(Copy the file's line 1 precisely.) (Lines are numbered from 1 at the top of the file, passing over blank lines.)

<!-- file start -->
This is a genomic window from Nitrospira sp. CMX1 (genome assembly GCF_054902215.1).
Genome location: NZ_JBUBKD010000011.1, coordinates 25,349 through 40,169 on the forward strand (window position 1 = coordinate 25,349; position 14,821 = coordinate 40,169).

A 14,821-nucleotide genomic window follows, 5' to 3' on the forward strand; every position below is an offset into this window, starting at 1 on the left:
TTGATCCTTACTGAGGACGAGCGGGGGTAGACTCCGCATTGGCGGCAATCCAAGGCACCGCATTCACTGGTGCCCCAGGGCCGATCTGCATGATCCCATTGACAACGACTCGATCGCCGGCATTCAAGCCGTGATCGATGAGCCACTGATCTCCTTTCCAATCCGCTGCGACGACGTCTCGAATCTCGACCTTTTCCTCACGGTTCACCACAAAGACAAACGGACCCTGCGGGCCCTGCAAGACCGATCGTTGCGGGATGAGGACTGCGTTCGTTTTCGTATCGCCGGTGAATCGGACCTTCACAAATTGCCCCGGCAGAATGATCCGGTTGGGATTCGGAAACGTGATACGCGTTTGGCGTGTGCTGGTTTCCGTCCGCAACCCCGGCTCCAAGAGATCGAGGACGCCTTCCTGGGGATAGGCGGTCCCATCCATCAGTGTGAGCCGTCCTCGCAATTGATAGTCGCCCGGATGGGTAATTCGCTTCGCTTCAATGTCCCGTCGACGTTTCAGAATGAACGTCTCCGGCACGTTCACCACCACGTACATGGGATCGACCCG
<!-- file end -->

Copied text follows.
This is a genomic window from Nitrospira sp. CMX1 (genome assembly GCF_054902215.1).